|| ||Steven Rostedt <rostedt-AT-goodmis.org> |
|| ||Ingo Molnar <mingo-AT-elte.hu> |
|| ||Re: Fix powerTOP regression with 2.6.39-rc5 |
|| ||Sat, 07 May 2011 13:20:29 -0400|
|| ||David Sharp <dhsharp-AT-google.com>,
Vaibhav Nagarnaik <vnagarnaik-AT-google.com>,
Michael Rubin <mrubin-AT-google.com>,
Linus Torvalds <torvalds-AT-linux-foundation.org>,
Arjan van de Ven <arjan-AT-linux.intel.com>,
Frederic Weisbecker <fweisbec-AT-gmail.com>,
Peter Zijlstra <a.p.zijlstra-AT-chello.nl>,
Thomas Gleixner <tglx-AT-linutronix.de>|
|| ||Article, Thread
On Sat, 2011-05-07 at 16:44 +0200, Ingo Molnar wrote:
> * Steven Rostedt <firstname.lastname@example.org> wrote:
> > 2) we separate perf from ftrace and keep the "stable" ABI for perf, and let
> > ftrace advance into a more efficient tracer.
> The thing is, ftrace is still largely separated from perf, and this is why this
> regression came in: a random tracing 'cleanup' churn was done to 'tracing'
> which broke PowerTop.
> Look at the commit itself:
> e6e1e2593592: tracing: Remove lock_depth from event entry
> Clearly you didnt even *realize* that there's a whole tooling world behind this
> mechanism ...
Note, I discussed this change with Frederic and he totally agreed with
me on removing it. In fact, we are in discussions about getting rid of
pid, preempt-count, and irq flags as well. But according to your logic,
that is a no go. I guess Frederic also does not *realize* there's a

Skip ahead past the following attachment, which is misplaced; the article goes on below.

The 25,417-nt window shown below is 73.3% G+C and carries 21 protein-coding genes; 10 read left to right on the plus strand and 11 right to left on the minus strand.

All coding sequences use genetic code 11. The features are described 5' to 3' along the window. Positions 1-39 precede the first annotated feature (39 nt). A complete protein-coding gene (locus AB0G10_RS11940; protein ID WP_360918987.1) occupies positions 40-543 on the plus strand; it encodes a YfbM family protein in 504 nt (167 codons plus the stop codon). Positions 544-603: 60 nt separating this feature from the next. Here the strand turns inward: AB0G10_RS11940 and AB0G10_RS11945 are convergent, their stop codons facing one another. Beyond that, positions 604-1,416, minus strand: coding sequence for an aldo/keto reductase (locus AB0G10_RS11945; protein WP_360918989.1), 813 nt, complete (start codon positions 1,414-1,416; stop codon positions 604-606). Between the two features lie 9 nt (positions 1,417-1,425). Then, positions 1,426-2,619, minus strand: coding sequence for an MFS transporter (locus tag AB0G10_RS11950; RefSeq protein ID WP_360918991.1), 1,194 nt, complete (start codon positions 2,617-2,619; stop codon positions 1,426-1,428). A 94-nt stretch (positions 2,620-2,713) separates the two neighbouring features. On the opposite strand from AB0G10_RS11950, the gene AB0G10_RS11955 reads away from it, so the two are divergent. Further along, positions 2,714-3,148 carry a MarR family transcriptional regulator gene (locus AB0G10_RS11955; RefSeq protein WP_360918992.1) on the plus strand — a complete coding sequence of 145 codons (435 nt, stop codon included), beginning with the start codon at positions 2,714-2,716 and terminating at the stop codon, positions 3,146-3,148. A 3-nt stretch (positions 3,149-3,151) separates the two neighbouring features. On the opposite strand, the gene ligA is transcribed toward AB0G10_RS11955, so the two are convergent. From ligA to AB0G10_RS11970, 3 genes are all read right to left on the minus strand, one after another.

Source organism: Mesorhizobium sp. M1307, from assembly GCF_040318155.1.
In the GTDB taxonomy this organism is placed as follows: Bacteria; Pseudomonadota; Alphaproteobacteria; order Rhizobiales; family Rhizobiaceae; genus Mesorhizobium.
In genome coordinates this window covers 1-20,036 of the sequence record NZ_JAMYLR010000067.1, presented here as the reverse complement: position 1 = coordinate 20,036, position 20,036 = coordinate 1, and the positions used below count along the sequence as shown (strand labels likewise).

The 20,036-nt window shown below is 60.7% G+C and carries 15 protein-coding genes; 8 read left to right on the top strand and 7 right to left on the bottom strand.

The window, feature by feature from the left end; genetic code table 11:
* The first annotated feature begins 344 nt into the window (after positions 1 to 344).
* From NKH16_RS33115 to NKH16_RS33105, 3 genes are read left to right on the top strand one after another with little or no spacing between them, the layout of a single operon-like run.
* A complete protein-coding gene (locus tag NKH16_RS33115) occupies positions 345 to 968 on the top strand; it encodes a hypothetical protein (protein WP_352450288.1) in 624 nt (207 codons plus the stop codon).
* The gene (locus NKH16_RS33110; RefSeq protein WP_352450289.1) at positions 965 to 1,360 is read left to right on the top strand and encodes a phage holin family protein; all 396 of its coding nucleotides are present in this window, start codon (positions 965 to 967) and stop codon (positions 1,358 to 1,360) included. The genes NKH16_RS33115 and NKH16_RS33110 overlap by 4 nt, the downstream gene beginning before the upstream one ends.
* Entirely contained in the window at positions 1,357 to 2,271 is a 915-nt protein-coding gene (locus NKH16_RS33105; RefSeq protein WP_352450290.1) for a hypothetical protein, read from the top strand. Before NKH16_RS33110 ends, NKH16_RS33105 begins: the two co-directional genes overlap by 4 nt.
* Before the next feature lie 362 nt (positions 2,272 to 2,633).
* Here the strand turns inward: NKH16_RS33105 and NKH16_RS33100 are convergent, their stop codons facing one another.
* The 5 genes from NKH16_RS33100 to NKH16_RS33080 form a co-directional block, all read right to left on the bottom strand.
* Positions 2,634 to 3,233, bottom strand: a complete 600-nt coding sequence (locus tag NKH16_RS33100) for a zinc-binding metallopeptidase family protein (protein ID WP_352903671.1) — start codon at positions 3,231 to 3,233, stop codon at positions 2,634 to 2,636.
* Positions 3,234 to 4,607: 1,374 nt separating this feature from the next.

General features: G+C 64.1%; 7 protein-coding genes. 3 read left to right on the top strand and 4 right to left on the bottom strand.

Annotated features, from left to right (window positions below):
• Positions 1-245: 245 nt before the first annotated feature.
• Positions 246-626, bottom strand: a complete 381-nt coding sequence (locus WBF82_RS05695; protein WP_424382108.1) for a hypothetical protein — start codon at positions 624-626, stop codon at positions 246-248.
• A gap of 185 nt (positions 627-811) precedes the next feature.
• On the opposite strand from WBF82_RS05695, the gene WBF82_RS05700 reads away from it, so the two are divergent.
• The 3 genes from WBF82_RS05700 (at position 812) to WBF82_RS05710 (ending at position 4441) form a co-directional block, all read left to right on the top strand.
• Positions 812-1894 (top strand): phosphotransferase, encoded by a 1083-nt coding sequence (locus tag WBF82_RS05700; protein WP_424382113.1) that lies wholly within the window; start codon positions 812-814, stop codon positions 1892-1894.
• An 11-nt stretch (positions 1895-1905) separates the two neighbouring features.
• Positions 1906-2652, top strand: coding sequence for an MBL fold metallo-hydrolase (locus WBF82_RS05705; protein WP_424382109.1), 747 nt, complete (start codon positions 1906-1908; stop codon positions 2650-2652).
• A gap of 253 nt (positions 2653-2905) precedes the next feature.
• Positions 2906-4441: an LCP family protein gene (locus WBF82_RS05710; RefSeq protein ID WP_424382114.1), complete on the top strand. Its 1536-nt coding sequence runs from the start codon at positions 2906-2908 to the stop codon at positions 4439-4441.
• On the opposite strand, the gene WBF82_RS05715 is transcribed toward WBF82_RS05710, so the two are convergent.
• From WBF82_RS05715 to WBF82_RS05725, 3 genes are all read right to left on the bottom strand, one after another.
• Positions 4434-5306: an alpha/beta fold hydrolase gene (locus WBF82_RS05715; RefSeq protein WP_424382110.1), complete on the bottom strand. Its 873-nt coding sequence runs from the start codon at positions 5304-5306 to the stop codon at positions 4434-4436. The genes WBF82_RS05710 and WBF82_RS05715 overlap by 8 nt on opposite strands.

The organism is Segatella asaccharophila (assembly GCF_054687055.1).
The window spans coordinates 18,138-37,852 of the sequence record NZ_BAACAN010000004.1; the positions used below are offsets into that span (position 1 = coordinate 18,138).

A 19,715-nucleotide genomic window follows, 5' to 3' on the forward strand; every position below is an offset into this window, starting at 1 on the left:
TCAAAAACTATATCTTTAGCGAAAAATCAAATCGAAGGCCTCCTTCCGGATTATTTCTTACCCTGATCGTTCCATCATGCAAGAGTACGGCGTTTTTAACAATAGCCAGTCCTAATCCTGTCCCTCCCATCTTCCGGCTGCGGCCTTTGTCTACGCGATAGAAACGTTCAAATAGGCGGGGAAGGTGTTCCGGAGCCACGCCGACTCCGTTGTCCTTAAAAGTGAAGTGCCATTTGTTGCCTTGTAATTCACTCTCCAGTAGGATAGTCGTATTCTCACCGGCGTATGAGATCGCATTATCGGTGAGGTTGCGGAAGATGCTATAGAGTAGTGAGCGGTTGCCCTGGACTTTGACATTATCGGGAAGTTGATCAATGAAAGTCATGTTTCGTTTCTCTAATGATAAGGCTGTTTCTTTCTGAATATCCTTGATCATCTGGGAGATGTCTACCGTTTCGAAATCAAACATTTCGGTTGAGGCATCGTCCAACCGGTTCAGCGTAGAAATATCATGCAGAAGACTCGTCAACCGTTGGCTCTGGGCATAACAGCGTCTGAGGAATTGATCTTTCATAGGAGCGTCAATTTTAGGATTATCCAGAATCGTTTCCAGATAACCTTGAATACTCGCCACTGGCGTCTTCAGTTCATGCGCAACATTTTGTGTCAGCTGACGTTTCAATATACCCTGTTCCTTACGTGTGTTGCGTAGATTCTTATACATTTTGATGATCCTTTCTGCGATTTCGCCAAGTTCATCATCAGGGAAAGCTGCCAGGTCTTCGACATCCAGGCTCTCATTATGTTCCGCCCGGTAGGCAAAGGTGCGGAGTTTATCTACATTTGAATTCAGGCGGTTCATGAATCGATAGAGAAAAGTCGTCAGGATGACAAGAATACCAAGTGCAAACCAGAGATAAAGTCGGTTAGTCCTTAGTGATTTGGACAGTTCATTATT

whole tooling world behind this mechanism too.
> The core perf ABI is set up in a way that makes it rather hard to break the ABI
> accidentally. I can bisect back kernel release after kernel release and old
> tooling will work on new kernel and new tooling will work on old kernels.
and I could do the same with ftrace/trace-cmd/kernelshark
> PowerTop uses the perf ABI because it's a rather convenient and unified method
> to get a rich selection of events via the same facility, same ring-buffer,
> using a system call ABI, etc.
It seams that Arjan read the perf kernel code to see how the raw data
was laid out and read it directly.
> The ftrace event bits on the other hand, still somewhat glued on to the perf
> ABI are still very fragile to such spurious changes like the one that caused
> the regression here.
Note also that perf glued to ftrace, ftrace did not glue to perf.
Perhaps perf should have not used the ftrace infrastructure. Or more
exactly, it should not have exported the ftrace infrastructure out to
I wrote the TRACE_EVENT() macros not to be tied down with ftrace, but
that it could benefit other utilities, including LTTng, and every one
knows that Mathieu and I do not agree on that project. But
never-the-less, I did not make TRACE_EVENT() bound to ftrace, but made
it agnostic to all utilities.
Ironically, perf benefited from this agnostic approach and easily bound
to the TRACE_EVENT() macro. But instead of writing its own
include/trace/perf.h code, it just hacked into the already existing
ftrace user of TRACE_EVENT(). This caused perf to read unnecessary
things like pid, preempt_count, interrupt flags and even lockdepth.
> I raised this issue in the past. ftrace and perf has to be unified sooner
> rather than later.
We agree on a unification, just that we do not agree on the path it
takes. Every time I take one step forward, you slam me backwards two
steps. At kernel summit, we all agreed on a stable event layout, or just
a new way to move the events out of debugfs, but you nacked it. You
wanted me to work with Peter Zijlstra with sysfs, and that was just too
complex. Peter seemed to agree with me as he wasn't working on software